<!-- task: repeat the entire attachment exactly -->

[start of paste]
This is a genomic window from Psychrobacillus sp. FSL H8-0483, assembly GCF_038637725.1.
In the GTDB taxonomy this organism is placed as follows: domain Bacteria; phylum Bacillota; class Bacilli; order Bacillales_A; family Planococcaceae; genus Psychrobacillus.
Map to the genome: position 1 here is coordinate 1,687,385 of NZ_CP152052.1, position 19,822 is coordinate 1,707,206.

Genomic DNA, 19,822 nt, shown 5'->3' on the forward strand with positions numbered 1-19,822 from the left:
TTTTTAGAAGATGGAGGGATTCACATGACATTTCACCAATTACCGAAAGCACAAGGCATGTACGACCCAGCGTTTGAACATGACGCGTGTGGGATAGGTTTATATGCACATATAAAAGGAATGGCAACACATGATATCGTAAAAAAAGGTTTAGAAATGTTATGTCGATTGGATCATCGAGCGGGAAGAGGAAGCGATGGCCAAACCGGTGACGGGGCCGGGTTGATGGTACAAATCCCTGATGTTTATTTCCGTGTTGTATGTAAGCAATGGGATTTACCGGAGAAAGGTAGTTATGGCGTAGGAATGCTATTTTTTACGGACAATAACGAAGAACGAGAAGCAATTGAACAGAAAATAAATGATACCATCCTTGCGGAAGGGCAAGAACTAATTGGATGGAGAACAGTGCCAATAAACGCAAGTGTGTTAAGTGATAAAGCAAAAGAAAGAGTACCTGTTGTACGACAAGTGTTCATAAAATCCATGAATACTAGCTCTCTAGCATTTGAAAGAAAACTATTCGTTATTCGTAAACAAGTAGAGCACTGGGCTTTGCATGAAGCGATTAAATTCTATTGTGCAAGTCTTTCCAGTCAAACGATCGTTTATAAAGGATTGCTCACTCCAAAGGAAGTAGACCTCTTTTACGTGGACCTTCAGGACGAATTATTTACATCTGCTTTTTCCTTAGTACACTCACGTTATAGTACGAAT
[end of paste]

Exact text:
This is a genomic window from Psychrobacillus sp. FSL H8-0483, assembly GCF_038637725.1.
In the GTDB taxonomy this organism is placed as follows: domain Bacteria; phylum Bacillota; class Bacilli; order Bacillales_A; family Planococcaceae; genus Psychrobacillus.
Map to the genome: position 1 here is coordinate 1,687,385 of NZ_CP152052.1, position 19,822 is coordinate 1,707,206.

Genomic DNA, 19,822 nt, shown 5'->3' on the forward strand with positions numbered 1-19,822 from the left:
TTTTTAGAAGATGGAGGGATTCACATGACATTTCACCAATTACCGAAAGCACAAGGCATGTACGACCCAGCGTTTGAACATGACGCGTGTGGGATAGGTTTATATGCACATATAAAAGGAATGGCAACACATGATATCGTAAAAAAAGGTTTAGAAATGTTATGTCGATTGGATCATCGAGCGGGAAGAGGAAGCGATGGCCAAACCGGTGACGGGGCCGGGTTGATGGTACAAATCCCTGATGTTTATTTCCGTGTTGTATGTAAGCAATGGGATTTACCGGAGAAAGGTAGTTATGGCGTAGGAATGCTATTTTTTACGGACAATAACGAAGAACGAGAAGCAATTGAACAGAAAATAAATGATACCATCCTTGCGGAAGGGCAAGAACTAATTGGATGGAGAACAGTGCCAATAAACGCAAGTGTGTTAAGTGATAAAGCAAAAGAAAGAGTACCTGTTGTACGACAAGTGTTCATAAAATCCATGAATACTAGCTCTCTAGCATTTGAAAGAAAACTATTCGTTATTCGTAAACAAGTAGAGCACTGGGCTTTGCATGAAGCGATTAAATTCTATTGTGCAAGTCTTTCCAGTCAAACGATCGTTTATAAAGGATTGCTCACTCCAAAGGAAGTAGACCTCTTTTACGTGGACCTTCAGGACGAATTATTTACATCTGCTTTTTCCTTAGTACACTCACGTTATAGTACGAAT